Mali: Potato producers adopt new varieties, best practices to cope with climate change

| May 24, 2021

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Dramane Doucouré grows potatoes in his 300-square-metre garden on the banks of the Niger River in Segou, Mali. In recent years, rainfall in his region has been low, so he plants only in the off-season. He has adopted a new variety of potato that better suits the growing season: Barcelona. He says it is more resistant to the sun. But he must keep the soil moist during the daytime heat. He waters his garden two to three times a day, particularly in the morning and afternoon. Mr. Doucouré is now happy with his harvest but must find a good way to store his surplus potatoes.

It’s 5 p.m. in Sékoro, a district of Ségou, about 200 kilometres from Bamako in south central Mali. In these last hours of the day, potato farmer Dramane Doucouré cuts the weeds in his garden. Mr. Doucouré operates a 300-square metre family garden next to the banks of the Niger River.

In recent years, he has had difficulties due to the low rainfall. He explains, “I used to cultivate all year-round. But because of the scarcity of rains, I now do it just during the off-season.”

Climate change has negatively impacted potato production in Mali. The seasons are unpredictable and producers can no longer rely on the crop calendar. They also have problems accessing inputs, particularly seed potatoes, which often arrive late.

But Mr. Doucouré is planting new varieties of potato that are better suited to the growing season. He says: “I now use the variety called Barcelona. This variety is more resistant to the sun than the Babina variety we used before. But I have to keep the soil moist during the heat by watering my garden two to three times a day, especially in the morning and afternoon.”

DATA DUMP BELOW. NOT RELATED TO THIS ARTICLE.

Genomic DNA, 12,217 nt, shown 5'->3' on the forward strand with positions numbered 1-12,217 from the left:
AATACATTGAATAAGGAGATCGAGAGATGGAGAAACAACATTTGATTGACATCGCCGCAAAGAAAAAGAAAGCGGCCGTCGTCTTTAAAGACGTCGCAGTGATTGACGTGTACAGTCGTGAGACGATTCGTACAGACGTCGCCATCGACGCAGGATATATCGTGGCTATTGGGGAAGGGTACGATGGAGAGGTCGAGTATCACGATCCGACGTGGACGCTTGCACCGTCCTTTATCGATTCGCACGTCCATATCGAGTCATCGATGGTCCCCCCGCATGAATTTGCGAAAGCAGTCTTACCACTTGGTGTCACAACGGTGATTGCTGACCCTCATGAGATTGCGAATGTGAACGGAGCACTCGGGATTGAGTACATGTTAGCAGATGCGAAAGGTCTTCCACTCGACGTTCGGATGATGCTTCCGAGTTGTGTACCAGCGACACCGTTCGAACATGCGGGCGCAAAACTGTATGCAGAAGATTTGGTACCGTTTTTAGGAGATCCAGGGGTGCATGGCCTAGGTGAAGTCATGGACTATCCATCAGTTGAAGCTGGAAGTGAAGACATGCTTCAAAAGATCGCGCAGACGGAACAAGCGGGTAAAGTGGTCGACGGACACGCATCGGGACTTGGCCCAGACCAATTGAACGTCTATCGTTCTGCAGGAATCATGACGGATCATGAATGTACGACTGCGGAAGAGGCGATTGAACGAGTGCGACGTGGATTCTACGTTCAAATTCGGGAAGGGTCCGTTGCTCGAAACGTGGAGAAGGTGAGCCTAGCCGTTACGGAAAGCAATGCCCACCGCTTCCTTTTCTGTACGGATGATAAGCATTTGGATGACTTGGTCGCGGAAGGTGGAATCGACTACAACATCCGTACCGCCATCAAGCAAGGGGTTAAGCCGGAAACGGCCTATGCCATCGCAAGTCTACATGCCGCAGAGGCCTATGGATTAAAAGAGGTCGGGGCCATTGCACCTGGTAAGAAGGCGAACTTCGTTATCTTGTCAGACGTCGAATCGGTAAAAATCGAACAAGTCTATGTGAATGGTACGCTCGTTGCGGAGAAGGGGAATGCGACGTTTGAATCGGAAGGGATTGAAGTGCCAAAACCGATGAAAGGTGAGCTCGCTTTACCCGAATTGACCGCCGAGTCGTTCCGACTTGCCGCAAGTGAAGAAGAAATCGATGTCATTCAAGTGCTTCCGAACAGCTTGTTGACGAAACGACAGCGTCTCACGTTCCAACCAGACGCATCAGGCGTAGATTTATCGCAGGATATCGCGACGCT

Keefa Kane is a potato farmer from Ségou who is also experimenting with new varieties. To protect her garden against the heat, Mrs. Kane waters her potato plants three times a day with a watering can. With her children, Mrs. Kane uses at least 40 to 50 litres of water.

She used to grow the Sahel variety, but is getting better results with a new variety. She explains: “I tried the seed [potato] called GELE. With 10 kilograms of seeds, I harvested over 36 kilograms. This variety makes pretty potatoes that are larger in size and in quantity. It brings in more money because I sell a kilo at 400 FCFA ($0.73 US) whereas with the Sahel variety, I sold a kilogram at 200 FCFA ($0.37 US.) “

In addition to having difficulties with production, potato farmers in Mali have problems with storage. Mr. Doucouré says: “I don’t have the means to keep my harvest for a long time. So when I produce, I put my harvest in bags that I sell at the market. Sometimes I sell between 100 to 120 kg and it earns me 25,000 FCFA ($41.81 US) to 30,000 FCFA ($54.97 US). But my product often rots from staying in the bags under the sun.”

Bougouna Coulibaly is works in the agriculture sector in Ségou. He hosts discussion meetings to advise farmers on best practices. Mr. Coulibaly acknowledges that farmers have difficulty storing their harvest. He suggests they adopt new storage techniques.

For example, farmers should store potatoes in well-ventilated spaces that are protected from the sun. Mr. Coulibaly explains, “There is a lack of cold rooms for storage. As an alternative, production should be kept in spacious mud houses with straw roofs.”

Good post-harvest practices start in the field. Mr. Coulibaly suggests that farmers use organic fertilizers like manure or compost. He also recommends that potatoes be harvested only when they are sufficiently ripe.

As Mr. Doucouré and Mrs. Kane know, water is essential for a good potato harvest. Mr. Coulibaly says that farmers must water their potatoes for an average of at least 15 days This means farmers need between 3,000 and 4,000 litres of water. When farmers use recommended production practices, potatoes are more likely to last longer in storage.  

According to Mr. Coulibaly, good production and storage practices are critical to ensuring that farmers get the maximum benefit from their hard work producing potatoes.

This resource was supported with the aid of a grant from The Deutsche Gesellschaft für Internationale Zusammenarbeit GmbH (GIZ) implementing the Green Innovation Centre project.